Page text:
Illinois lawmakers on Tuesday approved a bill proposed to fund the state's $100 billion unfunded pension liability. Carol Marin has reaction.
Gov. Pat Quinn has signed into law a landmark overhaul aimed at fixing Illinois' nearly $100 billion pension crisis.
“Illinois is moving forward,” Quinn said in a statement. “This is a serious solution to address the most dire fiscal challenge of our time. ... Working together, we will continue to build a brighter future for the people of Illinois.”
Quinn said the state will adopt an actuarially sound funding schedule under the new law that requires "level payments and achieves 100 percent funding no later than the end of fiscal year 2044."
The law reducing retirement benefits for state employees takes effect in June, but court challenges are expected. Several unions have called the benefit cuts unconstitutional.
"Litigation is inevitable, and I hope that the courts issue an expedited ruling as to the constitutionality of the legislation," Illinois Treasurer Dan Rutherford said. "The sooner the better, so we can move our great state forward."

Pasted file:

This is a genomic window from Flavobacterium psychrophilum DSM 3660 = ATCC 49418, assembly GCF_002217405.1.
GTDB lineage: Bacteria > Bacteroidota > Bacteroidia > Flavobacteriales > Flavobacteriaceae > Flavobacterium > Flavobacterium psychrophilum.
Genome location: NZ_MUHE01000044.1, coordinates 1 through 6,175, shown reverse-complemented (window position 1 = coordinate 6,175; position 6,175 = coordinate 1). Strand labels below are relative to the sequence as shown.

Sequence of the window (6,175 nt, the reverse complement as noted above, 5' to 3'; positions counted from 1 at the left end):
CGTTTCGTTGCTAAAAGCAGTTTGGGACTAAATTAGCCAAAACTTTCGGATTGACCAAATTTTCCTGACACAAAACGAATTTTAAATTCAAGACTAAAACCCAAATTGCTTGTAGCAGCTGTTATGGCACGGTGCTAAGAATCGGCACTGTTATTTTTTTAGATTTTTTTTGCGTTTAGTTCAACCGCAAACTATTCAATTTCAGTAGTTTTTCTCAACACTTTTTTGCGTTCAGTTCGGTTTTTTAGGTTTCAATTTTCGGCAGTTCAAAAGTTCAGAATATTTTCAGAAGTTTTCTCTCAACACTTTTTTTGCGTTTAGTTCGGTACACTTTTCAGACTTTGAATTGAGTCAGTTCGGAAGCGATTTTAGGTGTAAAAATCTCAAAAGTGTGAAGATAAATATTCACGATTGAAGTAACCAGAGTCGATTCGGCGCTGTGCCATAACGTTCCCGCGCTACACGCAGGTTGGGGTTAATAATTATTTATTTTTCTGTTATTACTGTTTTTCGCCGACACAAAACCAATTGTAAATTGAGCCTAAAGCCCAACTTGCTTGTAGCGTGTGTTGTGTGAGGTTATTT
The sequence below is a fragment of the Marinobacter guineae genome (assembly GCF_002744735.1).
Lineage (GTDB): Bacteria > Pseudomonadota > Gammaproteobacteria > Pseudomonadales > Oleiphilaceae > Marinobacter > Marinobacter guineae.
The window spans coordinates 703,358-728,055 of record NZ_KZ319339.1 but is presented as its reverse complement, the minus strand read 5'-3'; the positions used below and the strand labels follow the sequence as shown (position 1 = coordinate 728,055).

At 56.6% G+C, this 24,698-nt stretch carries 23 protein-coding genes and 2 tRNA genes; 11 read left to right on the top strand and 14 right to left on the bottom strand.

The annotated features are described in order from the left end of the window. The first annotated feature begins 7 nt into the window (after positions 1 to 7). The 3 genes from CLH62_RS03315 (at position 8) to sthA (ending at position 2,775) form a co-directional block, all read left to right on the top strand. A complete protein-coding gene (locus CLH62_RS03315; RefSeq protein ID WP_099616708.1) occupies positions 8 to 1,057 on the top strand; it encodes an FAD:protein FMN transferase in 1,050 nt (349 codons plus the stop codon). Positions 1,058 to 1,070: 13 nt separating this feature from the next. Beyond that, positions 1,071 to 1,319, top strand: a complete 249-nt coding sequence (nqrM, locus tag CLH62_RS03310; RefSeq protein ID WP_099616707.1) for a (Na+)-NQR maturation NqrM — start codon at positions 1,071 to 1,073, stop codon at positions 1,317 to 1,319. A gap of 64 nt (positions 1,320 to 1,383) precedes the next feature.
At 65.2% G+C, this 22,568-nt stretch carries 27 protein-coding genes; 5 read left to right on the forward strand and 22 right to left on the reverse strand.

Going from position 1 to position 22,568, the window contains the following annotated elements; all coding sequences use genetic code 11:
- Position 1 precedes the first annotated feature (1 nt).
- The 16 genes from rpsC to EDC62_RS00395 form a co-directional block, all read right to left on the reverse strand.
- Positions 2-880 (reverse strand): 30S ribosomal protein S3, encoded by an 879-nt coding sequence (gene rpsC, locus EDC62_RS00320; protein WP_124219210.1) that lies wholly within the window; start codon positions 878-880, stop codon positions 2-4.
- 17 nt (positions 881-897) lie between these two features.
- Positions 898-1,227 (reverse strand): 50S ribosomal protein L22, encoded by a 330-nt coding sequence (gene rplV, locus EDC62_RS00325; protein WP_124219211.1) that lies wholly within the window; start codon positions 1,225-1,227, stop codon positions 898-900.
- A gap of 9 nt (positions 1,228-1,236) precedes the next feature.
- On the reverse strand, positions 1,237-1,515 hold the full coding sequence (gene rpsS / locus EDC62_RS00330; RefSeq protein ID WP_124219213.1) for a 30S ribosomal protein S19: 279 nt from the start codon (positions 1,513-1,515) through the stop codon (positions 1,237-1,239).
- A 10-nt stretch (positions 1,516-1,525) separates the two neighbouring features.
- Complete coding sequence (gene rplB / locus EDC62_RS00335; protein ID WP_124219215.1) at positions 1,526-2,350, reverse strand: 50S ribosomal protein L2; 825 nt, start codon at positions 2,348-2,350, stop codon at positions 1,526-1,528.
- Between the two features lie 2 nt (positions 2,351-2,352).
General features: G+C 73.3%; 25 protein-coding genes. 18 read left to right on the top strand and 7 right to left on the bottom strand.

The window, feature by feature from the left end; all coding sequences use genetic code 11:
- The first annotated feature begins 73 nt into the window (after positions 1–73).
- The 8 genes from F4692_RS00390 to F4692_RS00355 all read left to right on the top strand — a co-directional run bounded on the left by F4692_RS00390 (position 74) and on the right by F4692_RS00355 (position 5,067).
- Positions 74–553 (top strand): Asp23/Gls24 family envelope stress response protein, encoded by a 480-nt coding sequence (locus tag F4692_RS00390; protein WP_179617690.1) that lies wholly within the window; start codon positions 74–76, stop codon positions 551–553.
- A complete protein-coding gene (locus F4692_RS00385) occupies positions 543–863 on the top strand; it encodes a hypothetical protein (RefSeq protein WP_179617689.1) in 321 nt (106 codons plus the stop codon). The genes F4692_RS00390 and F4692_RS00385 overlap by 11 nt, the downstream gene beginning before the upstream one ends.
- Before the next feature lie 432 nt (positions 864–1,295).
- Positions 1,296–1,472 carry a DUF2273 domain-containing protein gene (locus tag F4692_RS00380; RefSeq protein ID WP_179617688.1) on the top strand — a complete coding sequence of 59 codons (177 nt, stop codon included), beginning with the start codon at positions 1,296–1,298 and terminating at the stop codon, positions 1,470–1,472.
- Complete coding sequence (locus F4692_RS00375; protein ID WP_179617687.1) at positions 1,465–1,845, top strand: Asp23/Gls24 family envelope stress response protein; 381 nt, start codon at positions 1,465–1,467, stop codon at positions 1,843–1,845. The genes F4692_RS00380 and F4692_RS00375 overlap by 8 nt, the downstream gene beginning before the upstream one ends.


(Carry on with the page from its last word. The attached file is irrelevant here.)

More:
Illinois' unfunded pension system is considered the worst in the nation after lawmakers skipped or shorted payments for years.
The legislation was unveiled last week and is expected to save $160 billion over three decades.
Among other things, the plan signed into law Thursday pushes back the retirement age on a sliding scale for those 45 and younger. It also caps the salary on which a pension benefit is based and lowers the employee contribution.
“The bill would not have passed without me," House Speaker Michael Madigan said. "I was convinced that standing fast for substantial savings, clear intent and an end to unaffordable annual raises would result in a sound plan that will meet all constitutional challenges."
Retirees who worked for the state fear the deal will seriously cut their monthly income and are upset with the overhaul.
"We put in a certain amount, and they're supposed to match it," said Gloria Smith Armstrong, a nurse for 29 years. "Well we've done that, but they haven't. So now they're saying they want to take our money to cover what they didn't put in."
Dan Montgomery of the Illinois Federation of Teachers said they will move forward with litigation as soon as possible.
"It's the triumph of politics over the rule of law. Unnecessary, we think it's illegal, and we think it's a slap in the face to hundreds of thousands of teachers and public workers," Montgomery said.